The mood at last week’s World Economic Forum (WEF)’s Annual Meeting in Davos was one of muted unease, with a strong sense of growing anxiety about the unintended consequences of unchecked, ungoverned digitalisation and increasingly overt threats to globalisation and multilateralism.
As UN Secretary-General Antonio Guterres put it: ‘If I had to select one sentence to describe the state of the world, I would say we are in a world where global challenges are more and more integrated, and the responses are more and more fragmented. And if this is not reversed, it is a recipe for disaster.’
Against the background of trade tensions between the world’s major economies and the looming shadow of Brexit, it’s little wonder that one survey of chief executives ahead of the meeting found deep levels of gloom.
But there were also reasons for optimism for those of us in the development and humanitarian business. Here are my four highlights:
1. Everyone was talking sustainable development
There was a strong emphasis on the Sustainable Development Goals (SDGs) agenda, both in official events and in conversations around town. There was also a palpable sense that businesses are aware that they need to demonstrate social impact, and are starting to act on that recognition; MasterCard, for example, has committed $500 million to an Impact Fund for its Centre on Inclusive Growth.
Several closed-door sessions focused on the Horn of Africa and the Sahel – a welcome development given that addressing the challenges of fragile states will be critical to achieving the SDGs. ODI research shows that just 18% of fragile states are ‘on track’ to meet SDG targets relating to basic needs.
2. Digitalisation dominated the agenda
The Fourth Industrial Revolution – especially the application of artificial intelligence – and ‘Globalisation 4.0’ were prominent themes, alongside calls for a renewed focus on the impact of technology on wider society. I spoke on the opportunities and dangers of this new phase of globalisation for jobs in lower-income countries, and the growing digital divide.
In Kenya, for example, just half of manufacturing firms have a web presence, and only 40% use e-commerce to trade. Most adults in low- and middle-income countries don’t perform even basic ICT functions, with only 4% of adults in Sudan and Zimbabwe able to copy and paste files, and only 2% to 4% in Egypt, Iran, Jamaica and Pakistan able to use basic arithmetic formulas in a spreadsheet.
Meanwhile, advances in robotics in wealthier economies will have severe consequences for labour markets in countries reliant on a development model based on low-cost manufacturing. The Forum hosted an important discussion on the impact of digitalisation on achieving the SDGs, which highlighted the need for the development community to work closely with tech companies if we’re to prepare for the future impacts of digitalisation.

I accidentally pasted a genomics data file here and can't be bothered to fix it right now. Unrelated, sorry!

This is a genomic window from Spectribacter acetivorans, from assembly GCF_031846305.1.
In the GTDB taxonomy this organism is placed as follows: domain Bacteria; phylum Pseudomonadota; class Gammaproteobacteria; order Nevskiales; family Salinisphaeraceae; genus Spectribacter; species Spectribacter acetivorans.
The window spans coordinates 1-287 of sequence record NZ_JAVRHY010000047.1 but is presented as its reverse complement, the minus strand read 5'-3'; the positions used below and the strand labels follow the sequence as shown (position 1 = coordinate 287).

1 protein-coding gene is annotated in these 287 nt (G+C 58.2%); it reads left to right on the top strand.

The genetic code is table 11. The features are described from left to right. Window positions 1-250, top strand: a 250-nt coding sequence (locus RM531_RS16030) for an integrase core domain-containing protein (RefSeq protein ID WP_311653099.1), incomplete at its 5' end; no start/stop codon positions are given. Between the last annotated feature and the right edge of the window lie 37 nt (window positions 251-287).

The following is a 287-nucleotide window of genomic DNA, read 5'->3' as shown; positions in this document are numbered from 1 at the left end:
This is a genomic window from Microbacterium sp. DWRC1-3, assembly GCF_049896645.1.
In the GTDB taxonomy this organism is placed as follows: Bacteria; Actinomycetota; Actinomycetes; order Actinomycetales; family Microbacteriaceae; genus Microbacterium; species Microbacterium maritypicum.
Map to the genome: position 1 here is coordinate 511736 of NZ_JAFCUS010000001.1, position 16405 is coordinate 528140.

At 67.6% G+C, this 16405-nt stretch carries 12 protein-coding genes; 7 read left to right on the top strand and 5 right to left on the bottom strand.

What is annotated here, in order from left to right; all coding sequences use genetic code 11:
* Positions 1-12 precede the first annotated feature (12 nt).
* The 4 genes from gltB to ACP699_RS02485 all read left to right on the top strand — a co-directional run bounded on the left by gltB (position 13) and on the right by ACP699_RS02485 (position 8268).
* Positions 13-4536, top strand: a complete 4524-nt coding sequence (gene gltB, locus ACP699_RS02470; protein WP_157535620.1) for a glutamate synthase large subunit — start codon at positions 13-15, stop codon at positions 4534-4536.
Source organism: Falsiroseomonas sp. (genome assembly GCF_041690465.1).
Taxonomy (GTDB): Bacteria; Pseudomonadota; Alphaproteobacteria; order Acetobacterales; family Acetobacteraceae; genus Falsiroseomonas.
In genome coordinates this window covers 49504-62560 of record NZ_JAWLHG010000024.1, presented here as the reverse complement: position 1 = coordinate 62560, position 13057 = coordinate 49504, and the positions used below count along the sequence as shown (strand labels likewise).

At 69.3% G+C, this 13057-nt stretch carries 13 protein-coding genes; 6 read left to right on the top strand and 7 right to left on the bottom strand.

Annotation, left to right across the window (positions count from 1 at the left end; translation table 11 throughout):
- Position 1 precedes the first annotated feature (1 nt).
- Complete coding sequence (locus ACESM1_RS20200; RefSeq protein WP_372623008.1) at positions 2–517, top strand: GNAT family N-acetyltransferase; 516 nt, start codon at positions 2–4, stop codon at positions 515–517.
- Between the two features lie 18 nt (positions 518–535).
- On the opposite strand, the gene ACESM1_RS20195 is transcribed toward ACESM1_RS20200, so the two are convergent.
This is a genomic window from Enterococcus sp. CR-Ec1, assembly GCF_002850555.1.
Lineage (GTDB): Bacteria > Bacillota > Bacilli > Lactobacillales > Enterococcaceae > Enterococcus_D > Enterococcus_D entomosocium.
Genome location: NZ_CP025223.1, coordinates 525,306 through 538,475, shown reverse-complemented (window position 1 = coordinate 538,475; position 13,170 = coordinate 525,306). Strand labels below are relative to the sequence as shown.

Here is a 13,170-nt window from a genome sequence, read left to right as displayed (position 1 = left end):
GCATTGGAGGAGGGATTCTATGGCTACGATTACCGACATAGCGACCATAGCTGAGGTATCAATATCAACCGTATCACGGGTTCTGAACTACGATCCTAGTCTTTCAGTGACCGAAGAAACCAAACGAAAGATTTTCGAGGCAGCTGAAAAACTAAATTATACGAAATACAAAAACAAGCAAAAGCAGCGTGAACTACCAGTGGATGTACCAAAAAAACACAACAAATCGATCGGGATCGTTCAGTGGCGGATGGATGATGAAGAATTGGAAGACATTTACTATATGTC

3. Momentum is growing around humanitarian financing
Humanitarian investment continues to rise up the WEF agenda, with a sense that the window of opportunity is upon us, momentum is growing and the conversation is becoming more mature.
Events on this theme included a breakfast we co-hosted with the IKEA Foundation and impact investment firm KOIS to launch ‘New financing partnerships for humanitarian impact’. Discussions with 35 investors and foundations demonstrated a growing appetite to increase investment in the hardest-to-reach places – including the most fragile and conflict-affected – using grant money to de-risk and catalyse private finance.
Borge Brende, Kristalina Georgieva and Peter Maurer chaired a launch event for the High-Level Group on Humanitarian Investing, which aims to develop momentum around humanitarian investment over the next 12 months. What’s needed now is greater attention on demonstrating what has worked and what is possible in tangible terms.
4. Migration should be seen as a manageable issue, not a crisis
Unsurprisingly, a number of sessions focused on migration and mobility. At the session on ‘Preparing for future migration scenarios’, I stressed the need for a new and more positive narrative that sees migration as a manageable phenomenon, and a new policy approach that looks beyond the current focus on security interventions to curb migration flows.
In particular, European Union (EU) anti-migration policies need to stop treating people as the problem and better support them to engage and cope with the underlying drivers of migration.
Significantly, a number of businesses in the room pointed out the importance of migrants in filling gaps in the workforce. Participants were also taken through Sea Watch vs Libyan Coastguard, an innovative visual project highlighting the reality for migrants making the journey across the Mediterranean.
Finally, Davos 2019 continued to offer stimulating conversations on critical issues with inspiring global leaders, from David Attenborough and Greta Thunberg reminding us of the importance of protecting the planet to the vital conversation between Prince William and Jacinta Arden on mental health, and the very impressive Mohammed Hassan Mohamud, a Somali refugee from Kakuma camp who acted as one of the Annual Meeting’s co-chairs. His impassionate and emotional plea to treat refugees as human beings rather than ‘animals or criminals’ and give them not handouts but invest in marketable skills and education to offer them equal opportunities is one of the most powerful memories I took away from last week.